The first myth that was dispelled as soon as I got there was that continental Africans did not want us to come back or did not like us. The ones who live on the continent that we met were working towards realizing the dream of Marcus Garvey, Kwame Nkrumah, Seku Ture, El Hajj Malik El Shabazz aka Malcolm X, and Muamar Qadafi of uniting Africa into the United States of Africa, a true African union that would serve Africans on the continent and abroad; they loved us. Every breakfast, lunch and dinner were filled with discussions about politics, business and networking.
Minister of Information JR, Samia Nkrumah, daughter of the great Pan Africanist Kwame Nkrumah and member of parliament in Ghana, Ra’Shida and Hajj Malcolm Shabazz, grandson of the late great Hajj Malik El Shabazz aka Malcolm X, were all participants at a Pan Afrikan conference in Libya that joined Africans from the diaspora and the continent together to talk about how to better work together. It was held Jan. 15-17, 2011, in Tripoli. – Photo: Minister of Information JR
I salute the intention, the plan, and the time and energy of African people worldwide who are contributing to the multi-faceted work of uniting our people internationally into a reputable force where we have the power to determine the outcome of our lives, land and resources. I salute the conveners of the conference which made this possible for me to see. It was another example of how the international corporate news keeps the world in the dark when it comes to the accomplishments of Black people worldwide.
The conference was a three-day event where we listened to speakers who consisted of academics, international and national African leaders from around the world, religious leaders, traditional kings and queens of Africa, sultans and regular people who were participants. We met the daughter of the late great Kwame Nkrumah, Samia Nkrumah, who is a Pan African politician in her own right. We met the son of the late great Congolese Prime Minister Patrice Lumumba, Roland Lumumba.
We listened to African women who fight for women’s rights and against traditional practices that violate the rights of women. We listened to various speakers who spoke on Islamic law, religious tolerance and other issues pertinent to the politics of African people on the planet. We met ambassadors from African countries and politicians from various countries. Some had ideas similar to the Pan Africanist views of Kwame Nkrumah and Seku Ture; some differed greatly.
Roland Lumumba (left), the son of the late great Patrice Lumumba, was one of the participants at the historic Pan-African conference, along with hundreds of other Africans from the continent and from around the diaspora. – Photo: Minister of Information JR
The highlight of the conference for me was when the delegations from the diaspora were asked to submit delegates from their respective regions who would act as an advisory committee to the African Union when dealing with the diaspora in those particular regions or on issues that affect African people globally. Hajj Malcolm Shabazz was picked to sit on this committee and Ra’Shida was selected to be a sub. Other highlights of the conference were listening to the panel that Cynthia McKinney hosted, which was the only panel led by a woman during the conference, as well as listening to the speech of Hajj Malcolm Shabazz who spoke at a televised event during the conference in front of Qadafi and was the only speaker of approximately 20 other speakers, besides Qadafi himself, who was given a standing ovation.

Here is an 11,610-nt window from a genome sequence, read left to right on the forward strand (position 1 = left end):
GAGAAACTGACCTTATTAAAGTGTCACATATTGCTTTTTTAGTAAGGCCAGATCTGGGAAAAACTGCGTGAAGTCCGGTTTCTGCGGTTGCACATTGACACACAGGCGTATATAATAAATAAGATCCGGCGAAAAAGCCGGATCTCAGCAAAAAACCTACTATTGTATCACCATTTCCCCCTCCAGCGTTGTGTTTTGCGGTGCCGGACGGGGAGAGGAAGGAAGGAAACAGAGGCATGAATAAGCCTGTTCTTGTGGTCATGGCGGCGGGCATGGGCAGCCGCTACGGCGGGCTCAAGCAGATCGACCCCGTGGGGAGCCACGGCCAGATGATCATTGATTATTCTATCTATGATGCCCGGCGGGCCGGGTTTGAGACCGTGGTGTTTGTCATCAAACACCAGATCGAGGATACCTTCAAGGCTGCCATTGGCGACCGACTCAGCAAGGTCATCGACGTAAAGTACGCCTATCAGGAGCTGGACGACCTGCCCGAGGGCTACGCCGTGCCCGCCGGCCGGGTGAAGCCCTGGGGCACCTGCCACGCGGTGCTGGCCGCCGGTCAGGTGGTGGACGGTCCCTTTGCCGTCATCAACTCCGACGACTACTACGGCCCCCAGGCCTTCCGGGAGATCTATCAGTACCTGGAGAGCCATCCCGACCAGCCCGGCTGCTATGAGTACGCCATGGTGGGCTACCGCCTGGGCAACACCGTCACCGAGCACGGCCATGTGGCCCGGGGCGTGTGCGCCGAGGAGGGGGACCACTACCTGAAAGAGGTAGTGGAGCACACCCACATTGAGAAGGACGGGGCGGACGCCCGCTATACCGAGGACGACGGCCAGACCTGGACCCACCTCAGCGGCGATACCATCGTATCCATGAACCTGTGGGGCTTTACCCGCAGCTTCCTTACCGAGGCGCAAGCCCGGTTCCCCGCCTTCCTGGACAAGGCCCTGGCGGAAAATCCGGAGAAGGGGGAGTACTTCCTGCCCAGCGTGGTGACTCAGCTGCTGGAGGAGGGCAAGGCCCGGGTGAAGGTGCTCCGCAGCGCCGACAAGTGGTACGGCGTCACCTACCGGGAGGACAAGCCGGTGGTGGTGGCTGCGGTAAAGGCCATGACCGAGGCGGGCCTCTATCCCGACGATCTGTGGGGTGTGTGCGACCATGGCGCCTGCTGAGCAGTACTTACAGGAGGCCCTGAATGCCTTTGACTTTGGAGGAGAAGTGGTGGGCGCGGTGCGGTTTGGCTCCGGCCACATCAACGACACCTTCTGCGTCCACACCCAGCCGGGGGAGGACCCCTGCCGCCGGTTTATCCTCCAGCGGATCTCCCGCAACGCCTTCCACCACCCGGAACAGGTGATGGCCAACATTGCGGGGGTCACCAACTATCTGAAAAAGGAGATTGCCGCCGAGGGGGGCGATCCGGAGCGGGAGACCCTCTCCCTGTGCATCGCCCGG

During the conference, we learned about the Green Book, the theoretical philosophy guiding Libya, written by the leader of their revolution and president of the African Union, M. Qadafi. Some of the ideas that I have read up to this point are brilliant and deserve further study and discussion within our communities – similar to how the Panthers made the Red Book essential study for the political scientists of our communities.
The King of Burkina Faso was blinging to the utmost at a Pan Afrikan conference that was convened in Tripoli, Libya, by President Muamar Quadafi of the Jamiriya of Libya and of the African Union. A number of kings, queens, sultans and princesses represented their respective territories in Africa attended this conference. – Photo: Minister of Information JR
In terms of seeing Tripoli, we went to the Old Country of Tripoli, where we saw the Al Saraya, which is the piece of an American ship mast that was destroyed by the Libyan navy, which is hoisted on top of a building. We also saw the wall that the Roman Empire’s Marcus Aurelius built around Old Tripoli, which is close to the Mediterranean and surrounded by a harsh desert. We learned that alcohol is illegal and that there are not any public Western dance clubs in this Islamic country. Our guide told us about how most essential goods are subsidized, especially gasoline, in this petroleum rich nation. A car that would easily have taken $45 dollars to fill up cost around $10 to top off. We saw a few malls in passing, but we shopped mainly in the open-air market that was close to the hotel we stayed in. We were hesitant to venture off to far, be it that we did not speak much Arabic and we were without a car. In the streets we noticed that the closer it got to the evening, the fewer Libyan women we would see in public on any given day that we left the hotel. I don’t know why, but I chalked it up to being a cultural thing.